After the movie “Lucy” came out, many more people are asking the question, how much of our brains DO we really use?  Is it a myth that we only use 10%?  And the answer is YES!  It is a total myth. 
Many neuroscientists have been interviewed recently about this issue and as Dr. Barry Gordon, a US behavioral neurologist and cognitive neuroscientist, told Scientific American, we use virtually every part of the brain, and that [most of] the brain is active almost all the time.’ 
The brain uses a disproportionate amount of calories based on it’s body weight — it’s only 3% of your total body’s weight but it uses up 20% of your body’s total energy and calories because it is so metabolically active all of the time, even during sleep! In fact, when you are asleep, different parts of the brain become active and your brain produces more slow waves then when you are awake but the brain definitely doesn’t shut down every night when your head hits the pillow!
The transition from being awake to asleep, the sleep-promoting areas of the brain are most active, like the part of the hypothalamus called the ventrolateral preoptic nucleus (VLPO)  and these sleep areas get active and inhibit activity in areas of the brain responsible for promoting wakefulness, like the suprachiasmatic nucleus (SCN) or SCN, resulting in you being in the sleep state. Sometimes people also think that we humans use more of our brains then other mammals and animals, and that is what makes us so much smarter, which is also not true. What determines intelligence are things like the size of the prefrontal cortex,  the number of cortical neurons and conduction velocity i.e. how fast the brain cells can talk to each other and process information. 
Where Did the 10% Myth Begin?
The 10% statement may have been started with a misquote of Albert Einstein, according to some sources or Dr. Karl Lashley’s work in the 1920s and 1930s, when he was doing research in rats and removed large areas of the cerebral cortex or grey matter in rats and found that these animals could still relearn specific tasks even without fully intact brains.  We know that it is true that if you lose a part of the brain to stroke or brain injury, especially if it happens before adulthood, that the brain has an incredible ability to adapt thanks to neuroplasticty, where undamaged areas of the brain can take over certain tasks the damaged brain parts usually performed and this is why it is possible to recover speech after a stroke that affects speech centres even in an aging brain in older adults. 
The myth has also been perpetuated through advertising and pop culture, because many companies over the past 50 years have used the ‘you only use 10% of your brain’ myth in ad campaigns, like one airline that supposedly had an ad campaign that said “It’s been said that we use a mere 10% of our brain capacity. If, however, you’re flying with us, you’re using considerably more.”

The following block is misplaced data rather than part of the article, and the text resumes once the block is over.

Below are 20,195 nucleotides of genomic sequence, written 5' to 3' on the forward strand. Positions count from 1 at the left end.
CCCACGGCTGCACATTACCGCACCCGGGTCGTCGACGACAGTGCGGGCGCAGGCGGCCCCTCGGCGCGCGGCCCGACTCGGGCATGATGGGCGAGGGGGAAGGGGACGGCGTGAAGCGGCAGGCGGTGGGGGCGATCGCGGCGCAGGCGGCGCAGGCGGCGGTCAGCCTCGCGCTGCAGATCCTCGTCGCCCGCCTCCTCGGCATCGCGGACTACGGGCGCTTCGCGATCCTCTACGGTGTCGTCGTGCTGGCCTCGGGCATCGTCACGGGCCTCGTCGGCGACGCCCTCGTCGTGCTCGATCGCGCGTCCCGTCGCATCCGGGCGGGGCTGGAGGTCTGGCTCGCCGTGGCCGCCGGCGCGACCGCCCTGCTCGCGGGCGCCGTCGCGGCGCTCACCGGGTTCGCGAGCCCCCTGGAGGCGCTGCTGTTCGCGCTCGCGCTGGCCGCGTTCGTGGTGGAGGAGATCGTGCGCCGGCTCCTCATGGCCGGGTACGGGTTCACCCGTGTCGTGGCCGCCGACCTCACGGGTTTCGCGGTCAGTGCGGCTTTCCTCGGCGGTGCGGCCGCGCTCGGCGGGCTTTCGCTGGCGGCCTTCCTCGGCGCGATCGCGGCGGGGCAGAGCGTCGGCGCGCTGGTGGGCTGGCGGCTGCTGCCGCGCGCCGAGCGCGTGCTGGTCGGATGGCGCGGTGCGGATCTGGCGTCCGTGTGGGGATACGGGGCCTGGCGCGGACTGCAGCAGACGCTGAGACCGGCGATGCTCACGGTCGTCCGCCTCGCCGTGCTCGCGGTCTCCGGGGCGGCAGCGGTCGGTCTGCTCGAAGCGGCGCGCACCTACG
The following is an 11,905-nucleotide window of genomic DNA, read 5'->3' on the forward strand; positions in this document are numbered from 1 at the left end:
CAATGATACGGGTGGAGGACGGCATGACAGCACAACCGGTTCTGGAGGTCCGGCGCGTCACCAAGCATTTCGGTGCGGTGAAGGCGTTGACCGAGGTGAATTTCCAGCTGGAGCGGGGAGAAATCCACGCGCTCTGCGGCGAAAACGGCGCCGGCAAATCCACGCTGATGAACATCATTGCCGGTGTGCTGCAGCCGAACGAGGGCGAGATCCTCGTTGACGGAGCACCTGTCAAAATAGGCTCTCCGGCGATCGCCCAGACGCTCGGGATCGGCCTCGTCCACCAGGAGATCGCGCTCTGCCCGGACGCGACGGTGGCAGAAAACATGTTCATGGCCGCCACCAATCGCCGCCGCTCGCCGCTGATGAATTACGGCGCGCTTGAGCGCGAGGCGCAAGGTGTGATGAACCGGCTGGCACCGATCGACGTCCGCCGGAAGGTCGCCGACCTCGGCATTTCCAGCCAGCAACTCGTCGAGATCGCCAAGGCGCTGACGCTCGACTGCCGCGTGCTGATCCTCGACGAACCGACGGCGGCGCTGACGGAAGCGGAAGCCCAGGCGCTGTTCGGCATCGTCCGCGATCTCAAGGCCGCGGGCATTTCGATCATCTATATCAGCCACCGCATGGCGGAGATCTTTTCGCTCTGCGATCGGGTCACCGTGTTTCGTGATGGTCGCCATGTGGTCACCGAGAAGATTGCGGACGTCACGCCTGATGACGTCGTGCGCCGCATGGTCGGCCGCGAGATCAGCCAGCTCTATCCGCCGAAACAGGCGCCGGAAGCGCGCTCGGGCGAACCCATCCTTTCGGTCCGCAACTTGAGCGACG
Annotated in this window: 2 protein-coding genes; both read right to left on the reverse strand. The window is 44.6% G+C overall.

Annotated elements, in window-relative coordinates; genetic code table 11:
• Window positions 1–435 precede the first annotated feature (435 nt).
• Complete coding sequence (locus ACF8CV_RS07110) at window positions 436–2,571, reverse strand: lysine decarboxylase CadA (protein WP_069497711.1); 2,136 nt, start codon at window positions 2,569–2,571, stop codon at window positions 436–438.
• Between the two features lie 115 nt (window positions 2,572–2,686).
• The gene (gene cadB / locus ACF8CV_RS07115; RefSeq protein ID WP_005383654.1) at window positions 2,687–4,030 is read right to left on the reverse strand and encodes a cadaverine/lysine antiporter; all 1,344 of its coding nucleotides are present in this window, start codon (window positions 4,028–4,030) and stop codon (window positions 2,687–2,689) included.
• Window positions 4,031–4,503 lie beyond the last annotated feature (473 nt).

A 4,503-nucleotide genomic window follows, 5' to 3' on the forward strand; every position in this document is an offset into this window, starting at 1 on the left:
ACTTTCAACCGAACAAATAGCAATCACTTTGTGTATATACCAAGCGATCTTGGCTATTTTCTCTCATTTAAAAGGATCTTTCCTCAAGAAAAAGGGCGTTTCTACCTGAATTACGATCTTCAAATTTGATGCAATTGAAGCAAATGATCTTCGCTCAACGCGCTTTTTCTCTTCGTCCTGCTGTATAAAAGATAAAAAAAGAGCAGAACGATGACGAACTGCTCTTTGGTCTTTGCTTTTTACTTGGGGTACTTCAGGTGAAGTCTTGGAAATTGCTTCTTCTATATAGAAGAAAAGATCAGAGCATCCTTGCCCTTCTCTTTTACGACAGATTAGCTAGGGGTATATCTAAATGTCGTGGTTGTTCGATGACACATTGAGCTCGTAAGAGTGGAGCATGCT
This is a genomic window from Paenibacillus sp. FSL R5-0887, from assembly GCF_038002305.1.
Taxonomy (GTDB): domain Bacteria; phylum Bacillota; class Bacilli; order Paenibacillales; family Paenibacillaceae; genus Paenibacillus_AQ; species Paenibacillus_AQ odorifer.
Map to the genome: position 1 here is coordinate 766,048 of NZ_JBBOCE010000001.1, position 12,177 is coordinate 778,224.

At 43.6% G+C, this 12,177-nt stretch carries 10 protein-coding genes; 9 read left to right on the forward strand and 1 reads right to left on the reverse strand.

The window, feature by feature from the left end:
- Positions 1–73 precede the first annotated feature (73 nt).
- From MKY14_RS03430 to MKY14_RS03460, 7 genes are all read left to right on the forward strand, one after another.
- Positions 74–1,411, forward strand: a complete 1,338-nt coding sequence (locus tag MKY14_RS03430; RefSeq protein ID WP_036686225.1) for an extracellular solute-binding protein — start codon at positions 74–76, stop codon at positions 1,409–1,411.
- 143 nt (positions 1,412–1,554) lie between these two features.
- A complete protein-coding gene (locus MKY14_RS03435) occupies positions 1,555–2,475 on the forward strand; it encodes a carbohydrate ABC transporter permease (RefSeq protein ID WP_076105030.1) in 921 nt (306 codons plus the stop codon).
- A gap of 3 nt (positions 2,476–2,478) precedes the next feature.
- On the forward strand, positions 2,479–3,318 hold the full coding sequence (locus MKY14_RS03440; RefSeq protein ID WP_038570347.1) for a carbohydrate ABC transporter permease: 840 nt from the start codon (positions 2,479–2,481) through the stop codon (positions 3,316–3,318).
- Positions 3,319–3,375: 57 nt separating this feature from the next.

So we do use all of the brain at certain times, depending on what we are doing.  There ARE however, different neural networks that are active at certain times.  When we are daydreaming, not really engaged in directed activity and just ‘doing nothing’ the brain network called the default mode network is active.  The key difference in how this network talks to each other can lead to better coping with stress and being able to ‘quiet the mind’ vs. not being able to shut off thoughts and trouble meditating, if the anterior and posterior parts of this network and not talking to each other, for example.  
Just because we use most of our brain, doesn’t mean you can’t IMProve your brain CAPaCTY.  We do this all the time when we learn something new and when we train our brains to do something new.  
Calming the limbic system and decreasing the fight or flight response so our brains are primed for learning also helps to increase your brainpower because we can’t learn if our brains are in fight or flight overdrive and the brain thinks we are running away from a tiger constantly! 
That is often the state of mind that many of us exist in much of the time in hectic fast paced modern life.  And this is what yoga and meditation does for your brain, it helps you break that brain stress cycle so you can improve your brainpower!  When you meditate and do yoga to calm the brain and improve focus and conctartion,  you are actually chaining your neural networks, decreasing the activity of brain areas related to mindless mental chatter like the PCC and increasing activity of brain areas like the anterior cingulate gyrus.  You are actually creating new connections between multiple brain cells at once so we are actually improving how our brain cells talk to each other—we are in effect getting rid of static over the telephone switchboard in our brains!
So I hope that gives you some cool facts to impress a friend about busting the 10% brain usage myth and now you know how your brain actually works And how to make it work even better!
And if you don’t meditate or do yoga already, I recommend starting with a simple 15 minute practice at home each day.  If you want some help getting started, check out my…( yoga for beginners video and my yoga nidra meditation practice, both two great ways to get started if you are a beginner and don’t know where to start!) OR my MBM crash course with beginner yoga videos, meditations and guided recordings to help you out.

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